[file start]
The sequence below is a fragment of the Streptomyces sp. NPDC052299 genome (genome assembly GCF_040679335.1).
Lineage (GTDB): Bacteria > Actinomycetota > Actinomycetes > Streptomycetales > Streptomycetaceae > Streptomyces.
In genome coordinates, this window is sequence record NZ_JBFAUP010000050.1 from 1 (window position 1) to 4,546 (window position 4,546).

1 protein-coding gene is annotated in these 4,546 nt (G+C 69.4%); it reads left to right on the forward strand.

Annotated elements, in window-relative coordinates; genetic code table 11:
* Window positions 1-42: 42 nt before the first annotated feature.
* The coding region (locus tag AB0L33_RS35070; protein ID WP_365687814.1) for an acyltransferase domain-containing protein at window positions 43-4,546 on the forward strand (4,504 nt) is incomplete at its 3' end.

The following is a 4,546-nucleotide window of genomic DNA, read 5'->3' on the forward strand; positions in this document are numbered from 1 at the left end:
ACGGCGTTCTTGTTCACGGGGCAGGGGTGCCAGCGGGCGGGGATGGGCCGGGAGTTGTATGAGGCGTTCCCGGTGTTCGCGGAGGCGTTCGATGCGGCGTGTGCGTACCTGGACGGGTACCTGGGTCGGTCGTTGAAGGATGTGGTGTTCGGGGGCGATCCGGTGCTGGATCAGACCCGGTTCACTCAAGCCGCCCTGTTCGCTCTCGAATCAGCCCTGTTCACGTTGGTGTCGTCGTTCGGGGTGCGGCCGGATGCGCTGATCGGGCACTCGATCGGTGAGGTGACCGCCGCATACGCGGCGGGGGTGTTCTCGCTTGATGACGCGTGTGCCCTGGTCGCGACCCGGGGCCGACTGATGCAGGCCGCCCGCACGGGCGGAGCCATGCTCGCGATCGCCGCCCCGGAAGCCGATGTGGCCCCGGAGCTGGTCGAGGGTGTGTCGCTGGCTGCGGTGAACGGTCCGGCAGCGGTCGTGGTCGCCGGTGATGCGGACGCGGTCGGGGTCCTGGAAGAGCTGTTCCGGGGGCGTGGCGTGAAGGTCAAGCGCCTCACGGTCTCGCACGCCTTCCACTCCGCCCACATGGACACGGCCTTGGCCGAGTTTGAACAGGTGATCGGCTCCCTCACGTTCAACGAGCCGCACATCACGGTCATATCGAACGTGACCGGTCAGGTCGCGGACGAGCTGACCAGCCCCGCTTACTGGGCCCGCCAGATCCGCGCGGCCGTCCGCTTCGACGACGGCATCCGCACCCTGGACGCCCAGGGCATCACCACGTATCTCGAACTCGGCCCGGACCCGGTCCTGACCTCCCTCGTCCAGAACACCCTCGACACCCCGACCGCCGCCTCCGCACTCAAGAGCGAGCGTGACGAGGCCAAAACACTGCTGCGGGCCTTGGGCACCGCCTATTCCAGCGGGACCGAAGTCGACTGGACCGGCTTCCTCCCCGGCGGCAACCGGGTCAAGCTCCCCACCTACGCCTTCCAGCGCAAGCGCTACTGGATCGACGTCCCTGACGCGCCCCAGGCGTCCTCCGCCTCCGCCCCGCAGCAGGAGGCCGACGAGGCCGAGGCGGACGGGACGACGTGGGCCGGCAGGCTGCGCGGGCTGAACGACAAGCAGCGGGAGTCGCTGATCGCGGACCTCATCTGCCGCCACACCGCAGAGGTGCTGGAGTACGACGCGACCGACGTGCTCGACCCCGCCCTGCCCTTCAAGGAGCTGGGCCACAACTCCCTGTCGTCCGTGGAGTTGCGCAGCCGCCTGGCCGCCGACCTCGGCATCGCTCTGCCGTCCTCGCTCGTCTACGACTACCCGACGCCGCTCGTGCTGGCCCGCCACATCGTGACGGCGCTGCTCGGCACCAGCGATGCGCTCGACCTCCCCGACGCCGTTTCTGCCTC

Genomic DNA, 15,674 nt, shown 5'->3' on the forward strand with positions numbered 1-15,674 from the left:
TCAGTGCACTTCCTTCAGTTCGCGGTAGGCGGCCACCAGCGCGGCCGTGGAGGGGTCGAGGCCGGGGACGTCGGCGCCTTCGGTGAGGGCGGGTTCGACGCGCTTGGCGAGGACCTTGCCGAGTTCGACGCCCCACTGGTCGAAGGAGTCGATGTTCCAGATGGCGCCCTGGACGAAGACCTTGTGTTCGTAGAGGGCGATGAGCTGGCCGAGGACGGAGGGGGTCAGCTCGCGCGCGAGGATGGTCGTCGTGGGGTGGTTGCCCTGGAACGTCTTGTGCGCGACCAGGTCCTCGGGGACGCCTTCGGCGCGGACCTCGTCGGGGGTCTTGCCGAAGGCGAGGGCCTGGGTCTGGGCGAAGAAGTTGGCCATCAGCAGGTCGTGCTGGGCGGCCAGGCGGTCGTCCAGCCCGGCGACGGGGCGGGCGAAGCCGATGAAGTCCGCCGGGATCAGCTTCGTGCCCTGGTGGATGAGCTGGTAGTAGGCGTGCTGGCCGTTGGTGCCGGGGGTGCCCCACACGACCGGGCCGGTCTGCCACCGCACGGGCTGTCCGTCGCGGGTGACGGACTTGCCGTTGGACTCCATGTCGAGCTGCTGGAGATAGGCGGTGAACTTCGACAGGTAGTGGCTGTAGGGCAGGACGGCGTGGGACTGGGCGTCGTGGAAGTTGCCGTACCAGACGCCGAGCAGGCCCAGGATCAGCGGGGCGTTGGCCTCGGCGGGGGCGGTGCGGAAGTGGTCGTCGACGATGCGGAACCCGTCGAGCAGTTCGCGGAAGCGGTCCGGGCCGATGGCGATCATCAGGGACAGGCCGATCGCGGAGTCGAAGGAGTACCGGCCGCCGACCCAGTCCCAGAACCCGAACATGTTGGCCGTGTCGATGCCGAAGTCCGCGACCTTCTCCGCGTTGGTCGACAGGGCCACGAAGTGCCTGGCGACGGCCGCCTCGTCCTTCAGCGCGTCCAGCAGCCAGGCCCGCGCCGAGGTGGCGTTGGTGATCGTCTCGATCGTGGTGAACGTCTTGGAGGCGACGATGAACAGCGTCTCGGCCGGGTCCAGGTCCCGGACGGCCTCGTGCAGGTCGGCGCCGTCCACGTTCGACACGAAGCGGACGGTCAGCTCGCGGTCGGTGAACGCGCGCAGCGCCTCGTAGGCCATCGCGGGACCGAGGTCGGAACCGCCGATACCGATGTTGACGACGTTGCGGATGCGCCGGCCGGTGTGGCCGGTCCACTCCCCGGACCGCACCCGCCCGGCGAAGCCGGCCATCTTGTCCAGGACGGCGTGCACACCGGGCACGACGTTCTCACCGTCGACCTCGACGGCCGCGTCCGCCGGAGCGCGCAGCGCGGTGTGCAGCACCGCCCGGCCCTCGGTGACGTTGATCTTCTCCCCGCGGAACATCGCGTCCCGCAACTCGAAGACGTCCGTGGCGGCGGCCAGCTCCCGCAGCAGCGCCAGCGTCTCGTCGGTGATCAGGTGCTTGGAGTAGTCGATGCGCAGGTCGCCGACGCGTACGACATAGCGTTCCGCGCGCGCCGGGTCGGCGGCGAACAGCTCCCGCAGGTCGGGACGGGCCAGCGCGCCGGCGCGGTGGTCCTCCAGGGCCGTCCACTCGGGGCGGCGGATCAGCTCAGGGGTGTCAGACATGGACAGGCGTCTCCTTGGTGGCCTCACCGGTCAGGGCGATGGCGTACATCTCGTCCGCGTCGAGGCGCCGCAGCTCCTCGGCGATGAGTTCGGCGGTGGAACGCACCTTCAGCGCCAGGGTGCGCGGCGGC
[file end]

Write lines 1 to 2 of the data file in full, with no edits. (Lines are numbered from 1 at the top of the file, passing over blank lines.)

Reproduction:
The sequence below is a fragment of the Streptomyces sp. NPDC052299 genome (genome assembly GCF_040679335.1).
Lineage (GTDB): Bacteria > Actinomycetota > Actinomycetes > Streptomycetales > Streptomycetaceae > Streptomyces.